Google Maps Record Failures – Can they handle my personal medical records?

I have recently noted examples (here & here) of merged business records in Google Maps. It appears that this phenomena and the rogue hospital phone number issues of Duke University and other medical centers are related.

Roughly two weeks ago I edited a record in Google Maps for a new web design customer and as has been my recent experience with the LBC, was posted to Maps immediately and correctly with no verification required. My client, also my best college friend, was impressed. However, he called me early this week and noted problems with his Google Maps record:

mergedrecord500.jpg

He had suddenly acquired additional phone numbers and the medical profile of a Doctor in Carbondale, IL with whom he has no relation. The phone numbers were from regional Detroit sites that had his hospital name, St. John Providence Hospital, but no reference to him.

The signals that I had assumed might be causing the problems: website address, web links, web references on his site seem to have had no impact. Like the Duke Center problem, there are multiple offices, phone numbers and doctors at this street address which might explain the confusion on the phone numbers. But there is no descernable relationship on the doctor with whom he was confused.

Google has his complete business record in the LBC so why should they be adding data from other sources anyways? It is one of those situations where one’s confidence in their ability to handle personal medical records might be called into question.

Please consider leaving a comment as your input will help me (& everyone else) better understand and learn about local.
Google Maps Record Failures - Can they handle my personal medical records? by

16 thoughts on “Google Maps Record Failures – Can they handle my personal medical records?”

  1. Mike -
    The answer is no – Google is not qualified to be dealing with people’s private medical records. There will be a failure somewhere along the line that will reveal X number of people’s private records to the public. This is a case where I think Google has overstepped the bounds of common sense in every way. They’ve got no business doing this, and I have yet to hear anyone say, “gee, what a great idea. Sure I’ll give my medical records to Google.”

    People are not pleased about this happening, but Google is doing it anyway. Not cool.

    Your examples gives a clear and compelling prediction as to how this is going to impact Americans’ already over-the-limit frustration with health care in the country.

    If we see the SMBs on the verge of a breakdown over their business records, how will it be when it comes to their health records?

    Scary stuff, Mike. A thoughtful piece.
    Miriam

  2. Is it possible that Google is starting to get information overload? I for one am hoping to see someone take the big guy on the block down a peg or 2. Until then we will get what we get.

  3. Hi David-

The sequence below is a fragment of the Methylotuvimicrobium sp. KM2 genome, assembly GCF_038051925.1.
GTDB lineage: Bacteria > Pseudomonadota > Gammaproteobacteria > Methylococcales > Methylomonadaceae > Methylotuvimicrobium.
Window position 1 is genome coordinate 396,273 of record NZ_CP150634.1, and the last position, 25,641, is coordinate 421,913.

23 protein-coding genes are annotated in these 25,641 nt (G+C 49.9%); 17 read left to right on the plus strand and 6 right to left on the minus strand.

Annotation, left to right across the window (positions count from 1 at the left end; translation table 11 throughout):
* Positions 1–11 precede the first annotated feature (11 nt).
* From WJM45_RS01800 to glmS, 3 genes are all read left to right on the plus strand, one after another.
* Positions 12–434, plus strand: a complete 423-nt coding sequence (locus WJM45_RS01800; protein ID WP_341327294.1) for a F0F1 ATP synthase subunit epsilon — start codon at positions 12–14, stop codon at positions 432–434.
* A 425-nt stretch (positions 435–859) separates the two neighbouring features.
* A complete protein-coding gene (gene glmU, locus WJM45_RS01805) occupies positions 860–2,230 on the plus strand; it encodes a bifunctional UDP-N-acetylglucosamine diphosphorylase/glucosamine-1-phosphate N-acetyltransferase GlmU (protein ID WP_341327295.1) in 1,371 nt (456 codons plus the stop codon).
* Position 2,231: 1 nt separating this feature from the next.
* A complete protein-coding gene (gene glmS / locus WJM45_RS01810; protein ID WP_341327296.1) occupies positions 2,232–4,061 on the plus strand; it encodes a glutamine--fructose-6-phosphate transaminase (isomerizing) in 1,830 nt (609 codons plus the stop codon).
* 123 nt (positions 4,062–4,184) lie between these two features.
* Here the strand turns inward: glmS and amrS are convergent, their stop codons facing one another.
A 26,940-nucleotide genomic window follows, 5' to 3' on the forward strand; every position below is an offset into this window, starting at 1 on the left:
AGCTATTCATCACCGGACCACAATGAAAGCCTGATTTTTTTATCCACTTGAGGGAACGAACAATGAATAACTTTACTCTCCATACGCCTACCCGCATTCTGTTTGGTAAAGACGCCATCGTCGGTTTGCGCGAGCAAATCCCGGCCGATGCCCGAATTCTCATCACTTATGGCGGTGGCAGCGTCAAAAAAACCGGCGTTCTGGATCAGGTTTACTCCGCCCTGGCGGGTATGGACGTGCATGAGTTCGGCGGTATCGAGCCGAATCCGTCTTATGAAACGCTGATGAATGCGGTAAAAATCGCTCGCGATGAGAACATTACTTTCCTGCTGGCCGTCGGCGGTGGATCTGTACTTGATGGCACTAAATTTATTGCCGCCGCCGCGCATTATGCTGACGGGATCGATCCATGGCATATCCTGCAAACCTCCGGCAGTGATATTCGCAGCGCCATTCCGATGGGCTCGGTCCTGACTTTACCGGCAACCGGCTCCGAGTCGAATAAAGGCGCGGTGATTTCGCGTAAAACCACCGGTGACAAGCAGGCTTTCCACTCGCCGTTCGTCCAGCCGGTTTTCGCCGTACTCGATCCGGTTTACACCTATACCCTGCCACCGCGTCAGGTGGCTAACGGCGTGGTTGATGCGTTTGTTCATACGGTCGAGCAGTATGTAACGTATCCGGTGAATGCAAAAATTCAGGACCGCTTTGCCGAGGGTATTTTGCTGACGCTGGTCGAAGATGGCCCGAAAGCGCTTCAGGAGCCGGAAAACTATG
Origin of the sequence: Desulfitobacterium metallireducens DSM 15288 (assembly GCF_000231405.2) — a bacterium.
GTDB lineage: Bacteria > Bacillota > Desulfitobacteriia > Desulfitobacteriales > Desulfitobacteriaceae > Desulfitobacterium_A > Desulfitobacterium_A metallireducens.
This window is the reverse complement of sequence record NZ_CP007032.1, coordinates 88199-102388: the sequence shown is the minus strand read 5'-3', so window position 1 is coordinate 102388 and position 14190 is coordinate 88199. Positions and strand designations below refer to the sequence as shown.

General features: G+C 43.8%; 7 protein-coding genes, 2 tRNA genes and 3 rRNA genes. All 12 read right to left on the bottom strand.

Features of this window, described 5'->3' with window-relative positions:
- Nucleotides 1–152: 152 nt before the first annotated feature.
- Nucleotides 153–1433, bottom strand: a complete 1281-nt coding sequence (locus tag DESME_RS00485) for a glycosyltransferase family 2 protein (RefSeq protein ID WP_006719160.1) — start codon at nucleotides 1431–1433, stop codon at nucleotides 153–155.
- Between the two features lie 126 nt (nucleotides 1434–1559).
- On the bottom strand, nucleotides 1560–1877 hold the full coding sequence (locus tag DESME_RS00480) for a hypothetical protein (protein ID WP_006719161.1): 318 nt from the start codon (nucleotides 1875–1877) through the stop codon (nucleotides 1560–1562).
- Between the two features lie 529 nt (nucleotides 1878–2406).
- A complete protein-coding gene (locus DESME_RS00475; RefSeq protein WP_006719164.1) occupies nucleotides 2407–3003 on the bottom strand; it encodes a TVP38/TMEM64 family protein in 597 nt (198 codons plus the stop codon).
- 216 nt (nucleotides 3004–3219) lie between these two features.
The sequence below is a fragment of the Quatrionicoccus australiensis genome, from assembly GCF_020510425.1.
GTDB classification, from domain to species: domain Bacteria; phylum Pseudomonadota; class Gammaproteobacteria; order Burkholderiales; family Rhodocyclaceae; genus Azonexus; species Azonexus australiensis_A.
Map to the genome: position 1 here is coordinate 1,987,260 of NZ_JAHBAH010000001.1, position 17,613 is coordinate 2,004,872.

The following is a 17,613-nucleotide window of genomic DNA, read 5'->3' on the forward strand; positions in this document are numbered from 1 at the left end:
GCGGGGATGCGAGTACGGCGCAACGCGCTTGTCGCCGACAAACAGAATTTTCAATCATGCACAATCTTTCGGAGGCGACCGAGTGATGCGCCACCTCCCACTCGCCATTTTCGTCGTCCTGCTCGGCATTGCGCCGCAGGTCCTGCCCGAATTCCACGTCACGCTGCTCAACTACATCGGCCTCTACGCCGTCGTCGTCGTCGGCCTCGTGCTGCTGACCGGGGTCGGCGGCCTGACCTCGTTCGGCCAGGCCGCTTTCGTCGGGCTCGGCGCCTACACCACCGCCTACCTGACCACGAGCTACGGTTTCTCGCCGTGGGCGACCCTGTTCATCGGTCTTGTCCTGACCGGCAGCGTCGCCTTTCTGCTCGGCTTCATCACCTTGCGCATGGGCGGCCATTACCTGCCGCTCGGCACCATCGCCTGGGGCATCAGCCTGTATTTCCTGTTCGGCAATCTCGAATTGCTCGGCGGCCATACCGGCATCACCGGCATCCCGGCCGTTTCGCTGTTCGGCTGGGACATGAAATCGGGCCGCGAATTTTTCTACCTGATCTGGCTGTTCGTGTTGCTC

You can’t blame the big guys for being big…that is the nature of the market and the demand of the market…that being said Google is taking on the role of a utility in our society and you should hold them to very high standards of:
    •1- Accuracy
    •2- Transparency

    They sure seem to be remiss on both counts.

    Mike

  4. Having worked in the information tecnology groups in hospital and pharmaceutical settings, I don’t think Google is really ready for the rigors of dealing with medical and drug information. Honestly,
    I haven’t read a lot about Google’s path to creating a personal medical record system but if it involves integrating data from multiple sources such as medical claims, retail pharmacies, and laboratories I believe many law suits will be forthcoming. One of the holy grails of healthcare is the creation of a unique personal identifier…sorry no social security numbers allowed as this violates privacy of medical information.

  5. Mike:

    Where is the information turning up erroneously? Is it turning up with bad information in an organic search or in a local search or both?

    Dave

  6. Never mind the question above. I saw what you posted in a screenshot within the Google Maps.

    That is so wierd and so revealing of some of the problems that pop up in Google maps.

    Some strange element in Google maps is automatically adding data from another source into that which you entered in the LBC. On top of the information about the other doctor is the website connected with the other doctor which includes a search function for other doctors. How did that website get added into the mix by Google?

    How frustrating. Even beginning to search for where the error and other information might be originating would be trying. I hope you report this in Google groups. How long will it take to correct the problem?

    Where is the customer service function that can correct these issues?

  7. LOL.

    Yahoo local has lots of problems and bad information also, Miriam. It just doesn’t get the traffic and visability that google gets.

  8. Hi Lynn-

    I am with you…the holy grail appears to be out of reach of Google. But that doesn’t appear to be stopping them from trying. Perhaps they will use your gmail account as your unique medical identifier. :)

    Hopefully they will prioritize “the end user experience” from a different perspective when they enter the medical records market.

    Mike

Leave a Reply

Your email address will not be published. Required fields are marked *

You may use these HTML tags and attributes: <a href="" title=""> <abbr title=""> <acronym title=""> <b> <blockquote cite=""> <cite> <code> <del datetime=""> <em> <i> <q cite=""> <strike> <strong>

Comments links could be nofollow free.